Dante and Stevens: A Day’s Work

Instead of a focused analysis, today I’m going to touch upon the material I read, namely 5 cantos of Dante’s “Divine Comedy” and the poem “13 Ways of Looking at a Blackbird” by Wallace Stevens. While I have never attempted reading the first poem before, the second poem is more familiar, yet unfamiliar every time I read it.

Dante’s work is epic poetry, a foray into the depths of hell where the rings of hell hold many famous names; we meet Homer and Ovid, Pythagoras and Euclid. Virgil, the poet, is the shade of the guide and Dante is led to by him. The translation of HW Longfellow is not difficult to read, and I’m finding it enjoyable. I thought it would be more difficult to understand, but it is easy enough.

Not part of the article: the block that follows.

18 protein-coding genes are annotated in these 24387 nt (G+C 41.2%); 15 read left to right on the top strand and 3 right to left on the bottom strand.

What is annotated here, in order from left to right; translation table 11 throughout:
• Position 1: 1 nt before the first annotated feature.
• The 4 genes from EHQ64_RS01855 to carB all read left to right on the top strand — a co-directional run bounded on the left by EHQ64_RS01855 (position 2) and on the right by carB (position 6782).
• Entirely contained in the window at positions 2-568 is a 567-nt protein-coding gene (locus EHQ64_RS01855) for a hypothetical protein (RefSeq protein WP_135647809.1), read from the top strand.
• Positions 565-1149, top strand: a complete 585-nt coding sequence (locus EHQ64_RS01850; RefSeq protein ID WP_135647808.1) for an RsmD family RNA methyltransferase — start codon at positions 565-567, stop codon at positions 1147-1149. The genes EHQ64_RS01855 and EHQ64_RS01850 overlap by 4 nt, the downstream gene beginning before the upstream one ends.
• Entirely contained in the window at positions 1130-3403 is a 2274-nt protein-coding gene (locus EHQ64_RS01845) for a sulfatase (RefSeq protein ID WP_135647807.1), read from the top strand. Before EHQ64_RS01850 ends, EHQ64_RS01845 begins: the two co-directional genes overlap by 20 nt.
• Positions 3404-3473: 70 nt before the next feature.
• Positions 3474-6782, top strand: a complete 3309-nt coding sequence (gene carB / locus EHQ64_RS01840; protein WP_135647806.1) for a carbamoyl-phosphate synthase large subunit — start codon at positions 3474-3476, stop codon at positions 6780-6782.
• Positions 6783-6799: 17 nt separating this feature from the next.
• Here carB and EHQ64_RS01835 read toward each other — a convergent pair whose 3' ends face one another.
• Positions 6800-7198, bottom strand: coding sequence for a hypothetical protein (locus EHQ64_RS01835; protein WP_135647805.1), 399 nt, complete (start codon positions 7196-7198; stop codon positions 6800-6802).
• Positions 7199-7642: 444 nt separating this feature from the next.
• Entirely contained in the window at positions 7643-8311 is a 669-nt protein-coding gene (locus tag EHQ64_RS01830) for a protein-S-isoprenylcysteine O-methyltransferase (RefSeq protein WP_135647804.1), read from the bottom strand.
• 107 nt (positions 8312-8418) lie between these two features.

Wallace Stevens in his poem talks of the blackbird, with 13 sections dedicated to it and tied together by it. Each narrative is disconnected to the other, and the narrative is prism-like. A classic example of Cubism, the poem deserves to be read less an Imagist poem, and more a cubist poem. It elevates the image of the common blackbird into a bird worth writing a poem about. The poet democratizes the voices and perspectives of looking, of seeing and of being. This is a poem that therefore requires a lot more close reading than I’m doing here.

I’m also rereading “Persuasion” by Jane Austen and reading essays by R.W. Emerson on the side. His essay “The American Scholar” is a favorite, where he talks of the necessity of a scholar being a man of life, of action.

And that’s it for today. Managed to write some poetry, as well and keeping a reading record on my new iPad. Life is exciting. 🙂

Leave your comments below and let me know if you’d like to suggest any poems I should read and write about!

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